Whelping Healthy Dachshund Puppies

PUPPIES!   Oh boy!

Every dog-loving little kid has grown up wanting to witness the birth and growth of a litter of puppies.  Actually, we have all wanted to participate in the event. 


But, the reality of having puppies is not as carefree and God-like as the abstract concept.  Our first shock came as we read that on average, 25% of all puppies are born dead or die shortly after whelping.



With the help of our breeder, we prepared ourselves by reading books, gathering an emergency crash cart of first aid supplies on our kitchen butcher block.
Mary Pat and Hollis examine our Emergency Crash Cart supplies.

Geoff with Syntax the weekend before the puppies came We read "The Whelping and Rearing of Puppies: A Complete and Practical Guide" by Muriel P. Lee. We studied "How to Help Your Puppy Grow Up to Be a Wonderful Dog" by Elizabeth Randolph. 

As Syntax, our first dachshund and chosen mother dog, got close to her delivery day, we practiced swinging mock puppies so we could clear the airways of the real ones in distress.  Syntax's breeder gave us tips and worried us with horror stories.  Our vet added her advice and preparation suggestions. 

We counted the days since the artificial insemination, planned our vacations from work, and went over our check lists again and again.

Geoff took Syntax's temperature at least once a day  -- it drops when the puppies are about a day from arriving. And, we got our blunt scissors ready for cutting too tough umbilical cords.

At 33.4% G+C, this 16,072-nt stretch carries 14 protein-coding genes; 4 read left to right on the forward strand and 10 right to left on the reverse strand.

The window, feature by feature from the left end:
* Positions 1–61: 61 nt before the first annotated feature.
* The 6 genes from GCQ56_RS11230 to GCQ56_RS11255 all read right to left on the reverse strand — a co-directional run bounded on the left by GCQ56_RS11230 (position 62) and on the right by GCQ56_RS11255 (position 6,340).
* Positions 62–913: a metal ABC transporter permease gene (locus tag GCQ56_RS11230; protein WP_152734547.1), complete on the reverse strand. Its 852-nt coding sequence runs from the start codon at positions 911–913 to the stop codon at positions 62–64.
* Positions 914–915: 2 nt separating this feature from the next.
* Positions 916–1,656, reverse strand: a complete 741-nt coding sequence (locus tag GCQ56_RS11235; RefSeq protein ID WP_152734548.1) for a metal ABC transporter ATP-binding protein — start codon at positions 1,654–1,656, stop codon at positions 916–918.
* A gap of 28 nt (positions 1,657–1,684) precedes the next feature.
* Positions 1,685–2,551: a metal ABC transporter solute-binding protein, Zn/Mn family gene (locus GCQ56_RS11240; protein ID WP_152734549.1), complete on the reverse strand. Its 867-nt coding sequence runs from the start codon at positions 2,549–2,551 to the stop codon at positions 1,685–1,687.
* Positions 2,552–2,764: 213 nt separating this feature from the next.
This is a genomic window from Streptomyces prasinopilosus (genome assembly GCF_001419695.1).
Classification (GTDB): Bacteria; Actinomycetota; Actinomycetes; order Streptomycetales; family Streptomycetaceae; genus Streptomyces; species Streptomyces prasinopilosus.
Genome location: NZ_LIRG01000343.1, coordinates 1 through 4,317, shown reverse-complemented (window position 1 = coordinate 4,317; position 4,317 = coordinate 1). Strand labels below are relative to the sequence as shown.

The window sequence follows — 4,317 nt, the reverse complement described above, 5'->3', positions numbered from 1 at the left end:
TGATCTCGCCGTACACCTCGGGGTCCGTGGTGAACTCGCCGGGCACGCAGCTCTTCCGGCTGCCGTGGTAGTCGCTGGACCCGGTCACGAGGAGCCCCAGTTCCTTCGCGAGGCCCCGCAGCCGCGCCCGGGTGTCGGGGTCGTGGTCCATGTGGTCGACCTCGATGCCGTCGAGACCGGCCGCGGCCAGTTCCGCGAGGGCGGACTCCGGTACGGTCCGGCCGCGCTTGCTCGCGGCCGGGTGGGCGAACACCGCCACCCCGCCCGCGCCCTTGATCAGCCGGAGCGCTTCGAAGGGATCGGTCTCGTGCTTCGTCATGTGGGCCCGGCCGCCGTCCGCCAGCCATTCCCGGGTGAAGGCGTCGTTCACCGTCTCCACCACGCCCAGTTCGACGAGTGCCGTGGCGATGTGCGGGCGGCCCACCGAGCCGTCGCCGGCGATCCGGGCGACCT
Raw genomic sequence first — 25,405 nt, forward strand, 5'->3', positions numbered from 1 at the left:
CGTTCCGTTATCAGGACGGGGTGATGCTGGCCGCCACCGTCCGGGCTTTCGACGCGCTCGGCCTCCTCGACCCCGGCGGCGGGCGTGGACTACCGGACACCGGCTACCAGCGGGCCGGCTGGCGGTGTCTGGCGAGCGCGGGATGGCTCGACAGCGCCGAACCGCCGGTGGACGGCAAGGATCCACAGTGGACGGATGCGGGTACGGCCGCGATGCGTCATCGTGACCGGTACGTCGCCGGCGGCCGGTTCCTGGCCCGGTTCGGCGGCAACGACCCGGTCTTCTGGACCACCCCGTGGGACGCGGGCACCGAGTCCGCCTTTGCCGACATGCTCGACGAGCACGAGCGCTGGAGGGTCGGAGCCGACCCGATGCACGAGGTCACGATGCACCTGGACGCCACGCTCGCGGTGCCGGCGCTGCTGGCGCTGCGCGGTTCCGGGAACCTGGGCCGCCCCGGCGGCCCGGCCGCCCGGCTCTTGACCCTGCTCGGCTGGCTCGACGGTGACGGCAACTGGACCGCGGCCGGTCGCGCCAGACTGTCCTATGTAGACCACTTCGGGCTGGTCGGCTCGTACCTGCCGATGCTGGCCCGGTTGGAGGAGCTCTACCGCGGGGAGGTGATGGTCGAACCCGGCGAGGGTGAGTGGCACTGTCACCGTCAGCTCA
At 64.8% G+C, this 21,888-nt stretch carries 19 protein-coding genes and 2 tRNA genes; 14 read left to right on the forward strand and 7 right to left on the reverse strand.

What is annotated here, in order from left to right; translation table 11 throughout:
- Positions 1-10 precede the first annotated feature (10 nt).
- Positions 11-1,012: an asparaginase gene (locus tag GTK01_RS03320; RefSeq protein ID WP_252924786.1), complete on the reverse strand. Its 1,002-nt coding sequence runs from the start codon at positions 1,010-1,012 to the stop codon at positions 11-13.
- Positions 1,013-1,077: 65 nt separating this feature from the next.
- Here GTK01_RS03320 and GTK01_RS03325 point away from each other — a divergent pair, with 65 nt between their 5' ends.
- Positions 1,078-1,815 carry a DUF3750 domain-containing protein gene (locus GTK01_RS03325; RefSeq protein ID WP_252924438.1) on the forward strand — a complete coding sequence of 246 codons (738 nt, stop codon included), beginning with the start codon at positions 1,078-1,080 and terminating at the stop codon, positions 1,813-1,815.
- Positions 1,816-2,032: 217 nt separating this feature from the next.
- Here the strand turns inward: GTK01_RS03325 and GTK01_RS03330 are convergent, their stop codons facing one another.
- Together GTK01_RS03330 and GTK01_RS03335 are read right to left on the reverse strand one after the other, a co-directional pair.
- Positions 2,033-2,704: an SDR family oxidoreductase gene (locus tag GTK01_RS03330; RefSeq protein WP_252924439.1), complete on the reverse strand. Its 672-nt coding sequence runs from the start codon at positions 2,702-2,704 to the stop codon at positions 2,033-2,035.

Geoff, Syntax, and Audit take their temperatures.

After Syntax's temperature fell,  Geoff and I went sleepless through the night, watching puppy heads poke up in Syntax's stomach.  "Adventures of Priscilla, Queen of the Desert" was on the VCR, but no one watched for more than a minute.  

Syntax tried to sleep.  But, every time she shifted, we tried to position her for puppy delivery. By six in the morning, we were all exhausted but there were still no puppies.  We phoned our vet, who came over and ordered us all to our respective beds.  At 1 p.m. in the afternoon, Syntax started the delivery.

Syntax and most of the kids

Fortunately for us all, Syntax had read the "how to" books herself.  She delivered the puppies, licked them to life, crushed -- didn't bite -- the umbilical cords, and cleaned each new pup.  She whelped seven perfect puppies, finishing around 6 p.m. She was tired, but very pleased.

After Syntax had an x-ray to make sure she was done, we gave her a whole steak from our favorite restaurant.  She then settled down to nurse.

The normal litter size for miniature long hair dachshunds is one or two puppies.  Syntax was not dragging on the ground, so we thought "one", although our vet had a psychic feeling that Syntax was carrying four.

Seven puppies was unheard of in local dachshund lore.

No matter!  Syntax was an incredibly healthy bitch and a great mother.  Our other female, Audit, stepped into the whelping box and starting giving milk to help out.

Birth announcement for the seven dwarves
We were wonderfully  lucky having so many -- and so healthy -- puppies.  We were ready for disaster, and instead nature reminded us that she has been whelping dogs long before we ever thought of helping her with a litter.

We found good homes for the dogs... and we had our second litter 18 years after the first. We may do litters more often, but not until after retirement!

And, we knew 5 of the 7 "puppies" their whole lives. Array and Vector died here at home, within feet of where they were whelped at the ages of 15 and 17 respectively. Robespierre lived past 19, and Happy passed away at 19 years and 362 days.

Good boys and girls!

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